Airborne Honey Ltd commenced commercial operations in 1910 on Banks Peninsula, lying in the East coast of the South Island and was founded by William Bray and his partner, Alfred Barrett.
Barrett and Bray operated apiaries of 30 - 50 hives in the many bays and inlets on the Peninsula and produced a number of native honeys on the rugged terrain. Their first hives were taken over to this area by bullock wagon and the two families were able to earn a comfortable living from 300 hives. Handling of the finished product was also very laborious, as this was before motor vehicles and mechanisation were readily available.
in New Zealand's food industry, honey was not readily accepted as a food source
due to poor presentation and packaging. The two partners could see that honey
had to be promoted as a food that was healthy and nutritious. They took space
at shows giving tastes on water crackers, set up displays in shops, gave talks
to schools, produced recipe books, etc. All this took a lot of time and money
but today New Zealanders consume more honey per head (1.65 kilos per annum)
than any other nation.
In 1926 two brands of honey were registered, "Meadow" and "Airborne". Meadow was a light amber and Airborne a white clover honey. The Airborne brand is now the oldest surviving brand of honey in New Zealand.
The Move to Leeston
Around this time it was decided to move the operation to the present site at Leeston on the Canterbury Plains where a processing and packing plant was built in the late 1920's. The design for this building was a function of the technology of the time. Pumps for food were rare and costly so the building was built with two storeys with an early industrial lift that enabled all the honey, mostly in bee boxes (supers) for extracting, but later in 60 lb tins, to be raised to the top floor where it was either extracted (supers) or melted out (tins) and then gravity was harnessed to drain the honey down to the lower floor through warmers and strainers to enable processing. Today with electric motors, stainless steel pumps and modern processing equipment, we wonder what all the fuss was about!
Bray & Gosset Ltd.
After WW II, Alf Barrett retired and Jasper Bray took over his interest in the firm which now became W.B. Bray & Son. In 1950 Arthur Gosset, who had been with the firm for 16 years, joined the Partnership when W.B. retired. In 1957 the partnership was formed into the limited liability company of Bray & Gosset Ltd.
Airborne Orchards - Airborne Road
When W.B Bray retired he moved North to Albany (now part of greater Auckland) and started an orchard which he named "Airborne Orchards". When this was eventually sold, the new owner retained the name and Airborne Orchards became a well known fresh vegetable roadside store at Bush Road Albany that also sold Airborne Honey. As urbanisation encroached on the area, Airborne Orchards was subdivided and turned into an industrial area. However a new road was created and named "Airborne road" in recognition of the history of the area.
By this time the company was running 4,000 hives when Peter Bray joined the company in 1980 following two years training in beekeeping at the Queensland Agricultural College at Gatton in SE Queensland Australia. When Arthur Gosset retired in 1982, the company name was changed from Bray and Gosset Ltd. to the present Airborne Honey Ltd.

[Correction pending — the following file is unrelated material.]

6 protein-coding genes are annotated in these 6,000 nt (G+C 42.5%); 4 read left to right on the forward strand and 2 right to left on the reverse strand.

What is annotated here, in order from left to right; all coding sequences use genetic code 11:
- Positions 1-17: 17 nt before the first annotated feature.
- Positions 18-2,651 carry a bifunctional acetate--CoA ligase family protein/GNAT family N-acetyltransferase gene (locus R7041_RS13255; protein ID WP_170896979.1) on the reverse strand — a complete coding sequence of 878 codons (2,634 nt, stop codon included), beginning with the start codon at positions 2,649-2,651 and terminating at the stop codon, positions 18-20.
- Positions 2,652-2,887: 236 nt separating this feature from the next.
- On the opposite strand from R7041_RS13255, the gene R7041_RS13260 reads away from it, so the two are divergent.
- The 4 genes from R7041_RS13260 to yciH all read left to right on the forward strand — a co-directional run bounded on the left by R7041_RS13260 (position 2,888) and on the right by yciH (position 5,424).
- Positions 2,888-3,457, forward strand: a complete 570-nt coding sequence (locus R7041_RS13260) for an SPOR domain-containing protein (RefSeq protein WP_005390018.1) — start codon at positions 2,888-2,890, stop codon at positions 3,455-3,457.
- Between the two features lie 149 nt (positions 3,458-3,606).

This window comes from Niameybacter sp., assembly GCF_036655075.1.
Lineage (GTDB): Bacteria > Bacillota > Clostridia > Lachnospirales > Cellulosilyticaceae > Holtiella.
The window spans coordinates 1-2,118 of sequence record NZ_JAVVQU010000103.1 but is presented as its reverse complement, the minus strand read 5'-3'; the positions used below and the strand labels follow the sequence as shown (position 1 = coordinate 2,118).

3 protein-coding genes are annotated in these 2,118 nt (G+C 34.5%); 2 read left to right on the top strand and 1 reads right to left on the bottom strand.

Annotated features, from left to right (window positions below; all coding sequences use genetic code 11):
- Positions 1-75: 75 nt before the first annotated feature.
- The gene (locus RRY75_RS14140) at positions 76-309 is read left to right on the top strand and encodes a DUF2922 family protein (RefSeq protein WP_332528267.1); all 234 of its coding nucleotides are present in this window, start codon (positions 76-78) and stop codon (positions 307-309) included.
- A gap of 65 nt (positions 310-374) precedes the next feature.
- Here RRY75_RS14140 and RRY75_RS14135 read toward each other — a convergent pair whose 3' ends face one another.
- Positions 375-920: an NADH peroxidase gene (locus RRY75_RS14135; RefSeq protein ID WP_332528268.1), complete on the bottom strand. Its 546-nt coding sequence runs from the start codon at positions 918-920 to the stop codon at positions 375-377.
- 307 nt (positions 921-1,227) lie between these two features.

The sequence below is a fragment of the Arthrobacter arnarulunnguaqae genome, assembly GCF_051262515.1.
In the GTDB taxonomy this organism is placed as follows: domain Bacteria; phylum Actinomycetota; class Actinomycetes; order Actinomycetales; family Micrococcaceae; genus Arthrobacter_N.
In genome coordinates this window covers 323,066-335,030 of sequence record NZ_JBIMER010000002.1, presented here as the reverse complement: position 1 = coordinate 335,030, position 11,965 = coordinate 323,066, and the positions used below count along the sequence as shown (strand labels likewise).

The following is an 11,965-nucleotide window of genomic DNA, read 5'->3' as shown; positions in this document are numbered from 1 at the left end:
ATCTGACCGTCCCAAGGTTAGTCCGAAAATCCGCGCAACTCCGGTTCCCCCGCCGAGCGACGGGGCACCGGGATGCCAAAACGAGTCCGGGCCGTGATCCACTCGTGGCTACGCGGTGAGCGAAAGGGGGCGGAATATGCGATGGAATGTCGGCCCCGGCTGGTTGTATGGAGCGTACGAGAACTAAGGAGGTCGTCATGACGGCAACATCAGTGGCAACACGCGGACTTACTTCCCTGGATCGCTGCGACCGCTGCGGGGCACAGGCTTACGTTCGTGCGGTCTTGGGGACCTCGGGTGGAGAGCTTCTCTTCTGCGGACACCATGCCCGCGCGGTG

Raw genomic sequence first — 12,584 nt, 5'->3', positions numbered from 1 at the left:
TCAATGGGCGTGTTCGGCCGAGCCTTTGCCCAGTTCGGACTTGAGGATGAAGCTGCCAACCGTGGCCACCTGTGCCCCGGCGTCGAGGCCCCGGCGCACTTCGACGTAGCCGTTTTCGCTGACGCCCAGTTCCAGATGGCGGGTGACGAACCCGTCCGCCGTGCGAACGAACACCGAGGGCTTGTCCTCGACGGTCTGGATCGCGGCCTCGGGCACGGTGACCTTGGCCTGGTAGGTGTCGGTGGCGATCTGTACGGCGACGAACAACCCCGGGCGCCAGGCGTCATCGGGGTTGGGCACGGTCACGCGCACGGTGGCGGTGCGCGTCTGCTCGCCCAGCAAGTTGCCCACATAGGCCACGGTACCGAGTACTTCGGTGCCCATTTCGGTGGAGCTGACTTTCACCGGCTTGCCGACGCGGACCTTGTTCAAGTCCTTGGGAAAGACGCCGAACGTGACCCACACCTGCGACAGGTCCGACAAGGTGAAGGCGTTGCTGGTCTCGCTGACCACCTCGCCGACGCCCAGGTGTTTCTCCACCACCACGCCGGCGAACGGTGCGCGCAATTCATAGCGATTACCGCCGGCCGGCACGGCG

The beekeeping operations increased in size to peak at 6,000 hives in 1990. Prior to 1982, all New Zealand honey exports were controlled by the government through The NZ Honey Marketing Authority (NZHMA). This organization had been blessed with cheap government money and an income from a levy applied on all honey packers in the country. When these two crutches came to an end with a change in sentiment from the government of the day the NZHMA's days were numbered. With the closure of this producer board, exports were liberalized and Airborne started to pioneer the export market. This led to the development of an in house laboratory to ensure the quality required to meet the export markets, and the knowledge gained from this exercise started to give the company new directions. Comb honey products were added, along with new varieties of packed honey.
In 1997 it was decided to sell
out of the hive operation, giving opportunities to owner operators of some
of the original (and best) apiary sites in Canterbury. Processing and marketing
became the primary focus of the company.
The company has always been a family concern with William Bray's son, Jasper, taking over to be followed in turn by grandson Peter Bray who is currently the company's managing director.
From this early beginning the company grew in size to where it is now one of the the largest honey processing and exporting companies in New Zealand with exports comprising around 25% of business. The early philosophy of high quality and good presentation continues today. The in house laboratory is unequaled in New Zealand from which product analysis integrated with in-house software that captures all facets of the product as it flows through the Airborne process.
Airborne products routinely have the lowest level of heat damage in the New Zealand market and the ability to trace product from a batch number back to each individual apiary (site of hives) and print a map of New Zealand showing these, are just some indicators of the level of technical expertise applied in the business. Today Airborne is the technical leader in the New Zealand honey industry.